China will set up a new "state security committee'' as it seeks to tackle growing social unrest and unify the powers of a disparate security apparatus in the face of growing challenges at home and abroad, the government said on Tuesday.
Details of how the committee will work and when exactly it will begin operations were left unclear in the announcement, carried by state news agency Xinhua at the end of a key meeting of the ruling Communist Party to map out political and economic reforms.
Xinhua said the committee would "improve the system of national security and the country's national security strategy'' so as to "effectively prevent and end social disputes and improve public security."
Cheng Li, a fellow at the Brookings Institution in Washington and an expert on Chinese politics, said the idea was based on the National Security Council in the United States and would increase coordination between the various wings of China's security bureaucracy, split now between the police, military, intelligence and diplomatic services.
"The official line is to better coordinate the very different domains: the intelligence, military, foreign policy, public security and also national defence. This gives tremendous power to the presidency,'' Cheng said, referring to President Xi Jinping.
China's potential flashpoints overseas include North Korea and the South China Sea, where the potential exists for a crisis to escalate quickly.
For years, officials have argued for a national security agency "that can handle crises in a more effective manner," said David Zweig, a political scientist at the Hong Kong University of Science and Technology.
"This could be a positive thing, in the sense that it would be a way for all the people involved in a foreign policy crisis to be in the same room at the same time,'' Zweig said.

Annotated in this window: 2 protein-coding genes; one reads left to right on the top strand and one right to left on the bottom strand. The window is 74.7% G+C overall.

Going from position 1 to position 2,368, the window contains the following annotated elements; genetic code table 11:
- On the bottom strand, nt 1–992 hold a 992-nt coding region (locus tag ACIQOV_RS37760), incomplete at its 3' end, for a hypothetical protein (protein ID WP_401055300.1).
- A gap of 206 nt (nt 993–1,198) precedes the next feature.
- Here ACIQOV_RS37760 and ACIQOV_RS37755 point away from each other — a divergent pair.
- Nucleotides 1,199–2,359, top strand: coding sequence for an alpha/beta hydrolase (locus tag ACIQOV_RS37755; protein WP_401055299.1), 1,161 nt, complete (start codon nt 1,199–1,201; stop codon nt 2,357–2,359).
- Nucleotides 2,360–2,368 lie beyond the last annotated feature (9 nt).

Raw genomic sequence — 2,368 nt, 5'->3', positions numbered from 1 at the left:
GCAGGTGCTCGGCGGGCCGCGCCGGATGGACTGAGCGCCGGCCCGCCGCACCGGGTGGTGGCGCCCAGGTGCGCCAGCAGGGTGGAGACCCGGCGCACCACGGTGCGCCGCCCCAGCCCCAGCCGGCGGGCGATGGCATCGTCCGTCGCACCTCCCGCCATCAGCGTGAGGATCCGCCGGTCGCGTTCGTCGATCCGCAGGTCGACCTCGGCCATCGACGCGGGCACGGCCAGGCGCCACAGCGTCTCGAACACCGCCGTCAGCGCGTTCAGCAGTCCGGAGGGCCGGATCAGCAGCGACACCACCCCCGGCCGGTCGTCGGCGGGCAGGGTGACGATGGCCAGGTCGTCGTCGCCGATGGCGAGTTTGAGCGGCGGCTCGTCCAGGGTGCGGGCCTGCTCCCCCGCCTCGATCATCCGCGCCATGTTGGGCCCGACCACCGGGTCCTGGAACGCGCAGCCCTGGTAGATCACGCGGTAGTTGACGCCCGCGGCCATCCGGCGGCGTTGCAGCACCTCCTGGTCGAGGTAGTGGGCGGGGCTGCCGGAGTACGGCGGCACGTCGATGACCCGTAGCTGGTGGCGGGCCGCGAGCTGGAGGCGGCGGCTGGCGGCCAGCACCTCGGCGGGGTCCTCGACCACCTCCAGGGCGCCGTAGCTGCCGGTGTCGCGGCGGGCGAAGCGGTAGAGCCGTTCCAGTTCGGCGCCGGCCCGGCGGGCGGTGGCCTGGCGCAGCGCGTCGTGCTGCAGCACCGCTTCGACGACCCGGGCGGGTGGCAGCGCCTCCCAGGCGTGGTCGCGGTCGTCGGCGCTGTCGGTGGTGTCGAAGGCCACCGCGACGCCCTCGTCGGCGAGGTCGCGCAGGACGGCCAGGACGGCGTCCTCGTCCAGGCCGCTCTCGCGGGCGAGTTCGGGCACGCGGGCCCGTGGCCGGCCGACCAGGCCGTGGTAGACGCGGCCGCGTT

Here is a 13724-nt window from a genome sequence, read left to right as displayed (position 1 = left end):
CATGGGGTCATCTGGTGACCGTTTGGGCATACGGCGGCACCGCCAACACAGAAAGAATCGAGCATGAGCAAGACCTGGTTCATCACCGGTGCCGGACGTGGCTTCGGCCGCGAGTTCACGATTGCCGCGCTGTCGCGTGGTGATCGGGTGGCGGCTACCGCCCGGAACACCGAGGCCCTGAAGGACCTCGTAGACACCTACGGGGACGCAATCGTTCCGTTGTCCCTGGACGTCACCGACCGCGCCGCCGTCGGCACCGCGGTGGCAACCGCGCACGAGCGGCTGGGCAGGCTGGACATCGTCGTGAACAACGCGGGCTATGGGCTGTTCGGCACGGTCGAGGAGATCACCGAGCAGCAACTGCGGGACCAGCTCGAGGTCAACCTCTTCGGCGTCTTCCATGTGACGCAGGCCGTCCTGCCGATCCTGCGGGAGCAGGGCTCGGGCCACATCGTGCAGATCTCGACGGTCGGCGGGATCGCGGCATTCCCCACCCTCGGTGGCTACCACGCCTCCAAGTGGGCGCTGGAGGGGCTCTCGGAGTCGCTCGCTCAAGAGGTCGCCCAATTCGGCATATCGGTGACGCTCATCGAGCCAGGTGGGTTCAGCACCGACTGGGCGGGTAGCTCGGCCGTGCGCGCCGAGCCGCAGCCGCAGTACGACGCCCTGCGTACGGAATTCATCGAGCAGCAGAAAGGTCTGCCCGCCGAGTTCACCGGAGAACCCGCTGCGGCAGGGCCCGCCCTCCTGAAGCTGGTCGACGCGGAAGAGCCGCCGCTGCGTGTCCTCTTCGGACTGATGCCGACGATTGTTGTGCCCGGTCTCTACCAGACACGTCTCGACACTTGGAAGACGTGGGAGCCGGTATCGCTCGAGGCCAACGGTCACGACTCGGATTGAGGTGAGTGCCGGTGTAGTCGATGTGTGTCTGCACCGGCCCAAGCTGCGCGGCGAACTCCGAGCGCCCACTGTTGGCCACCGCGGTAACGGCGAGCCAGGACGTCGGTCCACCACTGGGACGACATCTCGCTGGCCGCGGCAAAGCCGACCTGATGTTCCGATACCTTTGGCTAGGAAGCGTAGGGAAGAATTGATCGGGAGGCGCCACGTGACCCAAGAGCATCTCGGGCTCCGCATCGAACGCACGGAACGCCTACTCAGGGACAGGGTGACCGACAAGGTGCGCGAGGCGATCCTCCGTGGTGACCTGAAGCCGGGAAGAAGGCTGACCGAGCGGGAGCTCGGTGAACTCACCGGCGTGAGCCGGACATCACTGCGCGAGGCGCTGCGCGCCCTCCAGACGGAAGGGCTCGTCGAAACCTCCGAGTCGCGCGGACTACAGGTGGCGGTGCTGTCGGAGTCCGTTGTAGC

The new committee could also strengthen the powers of the domestic security apparatus, grappling with rising numbers of protests over pollution, illegal land grabs and corruption, as well as continued unrest in places like Tibet and Xinjiang.
"I think what it says is that China, the party and government expect a considerable rise in social tensions over the next few years,'' said Nicholas Bequelin, senior Asia researcher for New York-based Human Rights Watch.
"Since legal reform and establishing rule of law is on the back burner at the moment...we can expect that the party and the government will try to respond to this potential risk by other means.''
Critics say Xi's administration has presided over a harsh crackdown that has moved beyond the targeting of dissidents demanding political change, including detaining activists who have called for officials to publicly disclose their wealth.
The Xinhua communique did refer to "upholding the constitution and laws'' and "improving judicial practice," but one prominent dissident said he feared things would only get worse with the new security committee.
"It will be used against rights defenders, people who uphold universal values, supporters of free speech and freedom of religion, people who are organising protests - all those the Chinese government cannot tolerate as they seem them as a threat to their rule,'' Hu Jia told Reuters.
"The Soviet Union had a state security committee - it was called the KGB. Twenty years after the fall of the Soviet Union, China is resurrecting this. It's a step backwards into history.''